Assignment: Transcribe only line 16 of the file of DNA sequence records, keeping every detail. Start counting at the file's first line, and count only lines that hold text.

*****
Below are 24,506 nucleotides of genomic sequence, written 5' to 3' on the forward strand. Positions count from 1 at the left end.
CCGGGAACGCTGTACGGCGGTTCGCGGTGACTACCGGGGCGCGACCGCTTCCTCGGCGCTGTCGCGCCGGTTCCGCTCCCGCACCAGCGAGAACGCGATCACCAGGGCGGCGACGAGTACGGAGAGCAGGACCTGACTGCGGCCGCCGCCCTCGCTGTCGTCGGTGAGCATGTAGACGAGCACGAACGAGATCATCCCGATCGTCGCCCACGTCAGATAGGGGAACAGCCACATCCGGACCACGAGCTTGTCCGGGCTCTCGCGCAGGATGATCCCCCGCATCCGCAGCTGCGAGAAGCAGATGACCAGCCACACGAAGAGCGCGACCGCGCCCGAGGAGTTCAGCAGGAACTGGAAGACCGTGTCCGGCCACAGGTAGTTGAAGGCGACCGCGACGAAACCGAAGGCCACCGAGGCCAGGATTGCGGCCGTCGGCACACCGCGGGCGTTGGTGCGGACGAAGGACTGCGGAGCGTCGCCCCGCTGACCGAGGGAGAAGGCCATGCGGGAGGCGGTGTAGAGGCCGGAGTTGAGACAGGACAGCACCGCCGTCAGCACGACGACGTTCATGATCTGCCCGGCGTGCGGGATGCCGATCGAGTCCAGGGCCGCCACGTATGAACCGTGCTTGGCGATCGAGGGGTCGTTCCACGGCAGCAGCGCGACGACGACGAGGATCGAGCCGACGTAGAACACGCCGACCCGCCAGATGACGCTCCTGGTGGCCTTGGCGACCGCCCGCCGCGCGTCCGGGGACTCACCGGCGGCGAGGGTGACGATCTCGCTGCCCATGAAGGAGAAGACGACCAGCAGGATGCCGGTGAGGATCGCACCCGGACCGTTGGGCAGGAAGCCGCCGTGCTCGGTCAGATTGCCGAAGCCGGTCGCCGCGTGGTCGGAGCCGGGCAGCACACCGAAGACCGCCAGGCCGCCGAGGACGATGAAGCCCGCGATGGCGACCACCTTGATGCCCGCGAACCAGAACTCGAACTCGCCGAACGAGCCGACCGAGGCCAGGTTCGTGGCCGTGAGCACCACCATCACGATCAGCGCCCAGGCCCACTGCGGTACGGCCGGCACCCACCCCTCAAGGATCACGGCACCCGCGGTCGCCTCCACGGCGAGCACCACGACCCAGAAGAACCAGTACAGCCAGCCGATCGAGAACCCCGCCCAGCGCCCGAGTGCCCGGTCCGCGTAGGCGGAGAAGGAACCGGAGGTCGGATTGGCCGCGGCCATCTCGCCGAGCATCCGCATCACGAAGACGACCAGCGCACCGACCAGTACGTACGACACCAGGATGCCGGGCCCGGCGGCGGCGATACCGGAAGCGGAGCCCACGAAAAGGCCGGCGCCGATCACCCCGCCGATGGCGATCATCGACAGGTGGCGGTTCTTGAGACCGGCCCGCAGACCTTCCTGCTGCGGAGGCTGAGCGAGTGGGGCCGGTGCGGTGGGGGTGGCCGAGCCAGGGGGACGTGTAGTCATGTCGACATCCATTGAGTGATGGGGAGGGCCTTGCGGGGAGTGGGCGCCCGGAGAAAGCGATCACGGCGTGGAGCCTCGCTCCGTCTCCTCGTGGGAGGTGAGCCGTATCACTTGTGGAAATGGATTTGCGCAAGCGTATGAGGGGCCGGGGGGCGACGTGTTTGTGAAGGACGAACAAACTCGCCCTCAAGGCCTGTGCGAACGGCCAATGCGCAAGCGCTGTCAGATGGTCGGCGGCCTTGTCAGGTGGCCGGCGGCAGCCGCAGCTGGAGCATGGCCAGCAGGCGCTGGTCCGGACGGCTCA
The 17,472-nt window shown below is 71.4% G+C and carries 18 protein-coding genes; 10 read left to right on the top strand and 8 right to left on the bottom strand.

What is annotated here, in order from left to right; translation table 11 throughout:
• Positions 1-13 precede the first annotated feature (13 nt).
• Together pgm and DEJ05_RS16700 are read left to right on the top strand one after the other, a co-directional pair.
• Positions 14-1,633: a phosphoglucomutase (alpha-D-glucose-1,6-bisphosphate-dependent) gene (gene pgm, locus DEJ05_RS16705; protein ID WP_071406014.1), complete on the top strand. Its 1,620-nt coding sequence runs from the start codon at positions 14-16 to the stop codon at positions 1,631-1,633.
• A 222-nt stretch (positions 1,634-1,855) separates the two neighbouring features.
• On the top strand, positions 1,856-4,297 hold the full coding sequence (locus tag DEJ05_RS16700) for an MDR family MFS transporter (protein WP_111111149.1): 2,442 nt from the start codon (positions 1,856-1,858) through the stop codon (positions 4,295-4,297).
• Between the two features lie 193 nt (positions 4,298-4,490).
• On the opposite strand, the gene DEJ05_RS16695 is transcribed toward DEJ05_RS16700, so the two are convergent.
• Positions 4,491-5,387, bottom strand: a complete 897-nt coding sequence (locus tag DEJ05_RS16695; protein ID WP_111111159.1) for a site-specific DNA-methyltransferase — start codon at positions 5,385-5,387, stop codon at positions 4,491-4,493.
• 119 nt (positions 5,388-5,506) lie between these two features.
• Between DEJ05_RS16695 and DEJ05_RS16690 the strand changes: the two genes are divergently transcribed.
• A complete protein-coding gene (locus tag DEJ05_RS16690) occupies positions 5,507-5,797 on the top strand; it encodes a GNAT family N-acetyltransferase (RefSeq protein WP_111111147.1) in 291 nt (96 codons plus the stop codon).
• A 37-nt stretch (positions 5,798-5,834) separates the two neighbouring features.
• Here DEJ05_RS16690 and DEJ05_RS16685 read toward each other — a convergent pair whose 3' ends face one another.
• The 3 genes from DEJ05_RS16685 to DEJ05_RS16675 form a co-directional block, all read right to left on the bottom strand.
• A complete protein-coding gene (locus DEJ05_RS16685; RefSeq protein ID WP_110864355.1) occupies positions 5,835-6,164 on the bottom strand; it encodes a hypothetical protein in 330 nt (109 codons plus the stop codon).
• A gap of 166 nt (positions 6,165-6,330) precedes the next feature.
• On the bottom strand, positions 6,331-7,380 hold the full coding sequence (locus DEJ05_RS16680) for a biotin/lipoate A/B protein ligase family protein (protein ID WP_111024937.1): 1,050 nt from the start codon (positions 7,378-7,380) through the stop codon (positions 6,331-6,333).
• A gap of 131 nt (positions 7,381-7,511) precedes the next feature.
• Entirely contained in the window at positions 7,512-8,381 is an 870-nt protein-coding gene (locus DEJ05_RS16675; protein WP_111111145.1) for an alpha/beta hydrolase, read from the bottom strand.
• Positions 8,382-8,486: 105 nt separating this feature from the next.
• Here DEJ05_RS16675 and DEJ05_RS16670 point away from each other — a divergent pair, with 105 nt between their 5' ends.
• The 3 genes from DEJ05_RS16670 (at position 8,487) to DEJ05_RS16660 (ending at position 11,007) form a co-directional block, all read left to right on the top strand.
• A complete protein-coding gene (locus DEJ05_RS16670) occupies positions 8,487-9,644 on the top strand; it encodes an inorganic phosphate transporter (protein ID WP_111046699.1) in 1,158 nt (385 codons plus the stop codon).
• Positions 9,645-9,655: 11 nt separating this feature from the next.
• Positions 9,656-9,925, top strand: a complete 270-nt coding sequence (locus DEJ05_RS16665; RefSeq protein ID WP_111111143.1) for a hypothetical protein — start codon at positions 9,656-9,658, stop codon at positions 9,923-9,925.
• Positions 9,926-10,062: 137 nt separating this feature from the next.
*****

• A 37-nt stretch (positions 5,798-5,834) separates the two neighbouring features.